If that sounds like you, raspbsd.org offers you the chance to download and play with the new OS. ®
FreeBSD has issued an errata notice regarding vidcontrol(1) for syscons(4). Please see below to implement the proper measures.
-----BEGIN PGP SIGNED MESSAGE----- Hash: SHA512 ============================================================================= FreeBSD-EN-15:13.vidcontrol Errata Notice The FreeBSD Project Topic: Allow size argument to vidcontrol(1) for syscons(4) Category: core Module: vidcontrol Announced: 2015-08-18 Credits: Ed Maste Affects: FreeBSD 10.2-RELEASE Corrected: 2015-08-04 15:15:06 UTC (stable/10, 10.2-STABLE) 2015-08-18 19:30:17 UTC (releng/10.2, 10.2-RC3-p1) 2015-08-18 19:30:17 UTC (releng/10.2, 10.2-RELEASE-p1) For general information regarding FreeBSD Errata Notices and Security Advisories, including descriptions of the fields above, security branches, and the following sections, please visit <URL:https://security.freebsd.org/>. I. Background The vidcontrol(1) utility is used to set various options for the syscons(4) or vt(4) console driver, such as video mode, colors, cursor shape, screen output map, font, and screen saver timeout. The vidcontrol(1) utility allows specifying a font size and font file as arguments to the '-f' flag. When no size or file are specified, vidcontrol(1) the default font will be used. II. Problem Description The vidcontrol(1) does not properly allow specifying the font size when invoked from the command line.
Devin Teske, FreeBSD programmer, presented his boot loader enhancements at a Bay Area FreeBSD User Group meetup in April.
For more BAFUG videos, check out their playlist here.
This tutorial by the folks at WineHQ shows us how to get Wine set up on FreeBSD. Wine is a compatibility layer that allows you to run Windows application on several open source operating systems.
The FreeBSD Ports repository contains up-to-date packages for both Wine’s stable and development releases, not to mention the experimental wine-staging release (currently a separate project from wine, but not really a fork… it’s complicated).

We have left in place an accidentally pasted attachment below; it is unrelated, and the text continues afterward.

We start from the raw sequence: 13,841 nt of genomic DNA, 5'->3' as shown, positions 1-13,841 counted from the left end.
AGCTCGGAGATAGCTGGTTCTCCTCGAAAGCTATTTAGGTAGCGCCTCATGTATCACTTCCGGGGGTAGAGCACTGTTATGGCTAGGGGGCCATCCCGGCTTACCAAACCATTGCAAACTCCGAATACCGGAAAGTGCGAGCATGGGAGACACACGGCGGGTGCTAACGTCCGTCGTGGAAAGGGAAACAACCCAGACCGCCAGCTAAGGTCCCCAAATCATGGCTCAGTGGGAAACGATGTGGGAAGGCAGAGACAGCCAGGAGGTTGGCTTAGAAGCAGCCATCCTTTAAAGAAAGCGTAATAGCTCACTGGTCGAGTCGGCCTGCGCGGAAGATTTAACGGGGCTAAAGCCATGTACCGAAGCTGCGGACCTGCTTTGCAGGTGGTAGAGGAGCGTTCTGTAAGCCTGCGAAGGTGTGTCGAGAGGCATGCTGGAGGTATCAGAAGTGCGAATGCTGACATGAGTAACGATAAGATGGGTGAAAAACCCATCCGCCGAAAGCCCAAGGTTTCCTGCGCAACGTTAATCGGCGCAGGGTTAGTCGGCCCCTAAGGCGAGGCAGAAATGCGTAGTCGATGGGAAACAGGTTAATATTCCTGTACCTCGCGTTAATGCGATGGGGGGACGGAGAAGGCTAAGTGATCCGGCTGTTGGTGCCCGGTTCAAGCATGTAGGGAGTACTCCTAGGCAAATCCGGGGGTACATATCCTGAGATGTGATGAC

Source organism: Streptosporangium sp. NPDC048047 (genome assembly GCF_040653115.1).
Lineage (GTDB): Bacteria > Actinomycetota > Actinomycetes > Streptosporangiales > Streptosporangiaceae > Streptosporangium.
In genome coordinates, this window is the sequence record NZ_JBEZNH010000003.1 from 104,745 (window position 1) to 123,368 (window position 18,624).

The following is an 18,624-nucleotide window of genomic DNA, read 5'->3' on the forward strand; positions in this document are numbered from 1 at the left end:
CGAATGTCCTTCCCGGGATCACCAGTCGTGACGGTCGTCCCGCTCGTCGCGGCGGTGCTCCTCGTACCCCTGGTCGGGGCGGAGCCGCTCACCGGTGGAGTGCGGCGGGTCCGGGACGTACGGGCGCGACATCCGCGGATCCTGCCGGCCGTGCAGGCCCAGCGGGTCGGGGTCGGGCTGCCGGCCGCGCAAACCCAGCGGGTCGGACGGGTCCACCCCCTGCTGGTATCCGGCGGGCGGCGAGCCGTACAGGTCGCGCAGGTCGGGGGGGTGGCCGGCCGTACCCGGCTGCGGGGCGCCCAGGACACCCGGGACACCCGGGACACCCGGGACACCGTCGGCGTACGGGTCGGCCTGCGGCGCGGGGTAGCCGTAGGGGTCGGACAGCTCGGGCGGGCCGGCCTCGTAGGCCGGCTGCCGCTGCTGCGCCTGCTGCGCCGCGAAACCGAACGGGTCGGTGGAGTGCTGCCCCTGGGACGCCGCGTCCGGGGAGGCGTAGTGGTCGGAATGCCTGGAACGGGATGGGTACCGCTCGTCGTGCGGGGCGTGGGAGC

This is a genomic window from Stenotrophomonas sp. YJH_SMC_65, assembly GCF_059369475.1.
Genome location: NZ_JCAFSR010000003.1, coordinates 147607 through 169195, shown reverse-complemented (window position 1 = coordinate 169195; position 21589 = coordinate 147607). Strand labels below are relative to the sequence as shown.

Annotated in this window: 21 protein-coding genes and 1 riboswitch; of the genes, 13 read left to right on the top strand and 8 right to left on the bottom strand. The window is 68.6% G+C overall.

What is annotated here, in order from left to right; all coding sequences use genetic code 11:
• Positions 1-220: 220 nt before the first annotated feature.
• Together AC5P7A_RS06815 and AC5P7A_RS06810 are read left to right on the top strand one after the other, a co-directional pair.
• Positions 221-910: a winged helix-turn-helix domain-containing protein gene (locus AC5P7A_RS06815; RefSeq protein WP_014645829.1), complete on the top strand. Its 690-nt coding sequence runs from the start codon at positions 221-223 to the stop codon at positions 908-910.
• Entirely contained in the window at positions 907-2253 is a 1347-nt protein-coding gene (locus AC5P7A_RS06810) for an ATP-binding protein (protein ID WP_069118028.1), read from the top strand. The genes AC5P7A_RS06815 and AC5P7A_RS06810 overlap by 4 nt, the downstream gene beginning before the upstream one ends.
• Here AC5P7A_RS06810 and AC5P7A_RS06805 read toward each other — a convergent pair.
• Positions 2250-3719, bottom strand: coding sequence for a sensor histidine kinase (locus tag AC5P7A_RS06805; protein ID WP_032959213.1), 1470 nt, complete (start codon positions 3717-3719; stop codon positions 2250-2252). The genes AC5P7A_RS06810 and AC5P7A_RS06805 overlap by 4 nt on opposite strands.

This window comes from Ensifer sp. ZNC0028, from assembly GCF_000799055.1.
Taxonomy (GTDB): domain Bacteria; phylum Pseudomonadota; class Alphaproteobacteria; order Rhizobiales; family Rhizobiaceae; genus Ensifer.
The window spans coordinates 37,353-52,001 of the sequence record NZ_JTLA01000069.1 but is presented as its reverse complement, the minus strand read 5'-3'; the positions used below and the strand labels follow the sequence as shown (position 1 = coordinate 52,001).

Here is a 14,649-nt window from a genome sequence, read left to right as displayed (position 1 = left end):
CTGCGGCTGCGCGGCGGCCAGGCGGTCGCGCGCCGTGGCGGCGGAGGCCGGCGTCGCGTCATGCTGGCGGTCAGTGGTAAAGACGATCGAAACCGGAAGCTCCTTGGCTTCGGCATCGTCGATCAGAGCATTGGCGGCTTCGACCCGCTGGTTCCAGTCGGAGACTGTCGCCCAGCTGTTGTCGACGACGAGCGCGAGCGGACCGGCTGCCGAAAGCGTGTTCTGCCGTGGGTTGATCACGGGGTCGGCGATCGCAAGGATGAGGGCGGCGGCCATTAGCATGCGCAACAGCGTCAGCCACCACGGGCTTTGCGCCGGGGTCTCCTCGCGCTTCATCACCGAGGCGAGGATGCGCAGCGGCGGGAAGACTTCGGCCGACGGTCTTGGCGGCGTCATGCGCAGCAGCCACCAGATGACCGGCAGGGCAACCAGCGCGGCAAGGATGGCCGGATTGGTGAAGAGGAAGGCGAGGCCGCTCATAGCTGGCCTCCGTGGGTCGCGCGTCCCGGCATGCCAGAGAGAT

Installing the necessary package is very easy. If you’re on a 32-bit version of FreeBSD, use the pkg install command with one of wine (stable release), wine-devel (development release), or wine-staging (separate experimental release). For example, to install the wine development release:pkg install wine-devel
If you’re on a 64-bit version of FreeBSD, support for 64-bit Windows apps hasn’t been implemented yet, but you can still run 32-bit Windows apps fine. Instead of the packages listed above, just choose from i386-wine, i386-wine-devel, or i386-wine-staging.
This section is mostly taken from the FreeBSD Wiki’s page on 32-bit Wine
Since FreeBSD doesn’t yet support cross-compiling 32-bit programs from a 64-bit environment, you’ll need to use a chroot. Otherwise, the process shouldn’t be hard at all….
- Load the necessary i386 files for a chroot into a folder
- Add mount points for necessary directories to the chroot
Enter the chroot, set a few environment variables, and start ldconfig running
- Move to your desired version’s build directory and make the package [Read more…]
This tutorial by user Chad Milios (DigitalOcean) shows us how to get Unbound (caching DNS resolver) set up on FreeBSD 10.1. DigitalOcean is a cloud infrastructure that offers many open source platforms, including FreeBSD.
The system of domain name servers (DNS) is a global hierarchy of databases dedicated to the simple but essential task of looking up host names like
www.digitalocean.comand turning them into one or more IP addresses. Whenever an email is sent or a connection to a host is initiated by its name, the DNS system is used. You can read this introduction to the DNS system for more information.
Such an essential and fundamental component of Internet infrastructure gets a lot of use. It is not uncommon for a busy system to make hundreds of name lookups per second or more. If services running on your server perform much work at all behind the scenes then it is likely that security and performance will benefit from verifying and caching within your own systems the name lookups that your service performs to conduct its operations.
In this tutorial, you will learn how to set up a FreeBSD server to remember all DNS lookups in a system-wide cache. Information will automatically expire from this cache, honoring each looked-up domain’s individual policy for rechecking.
In order to follow this tutorial, you will need:
- One FreeBSD 10.1 Droplet
Step 1 — Enabling Unbound
FreeBSD 10.1 includes the verifying caching resolver Unbound (version 1.4.22) as part of the base system.
Once you are logged into your server via SSH, enabling FreeBSD’s included resolver is as simple as issuing the following command:
- sudo sysrc local_unbound_enable=YES
Your Droplet is now configured to start Unbound at the next system reboot.
Step 2 — Starting Unbound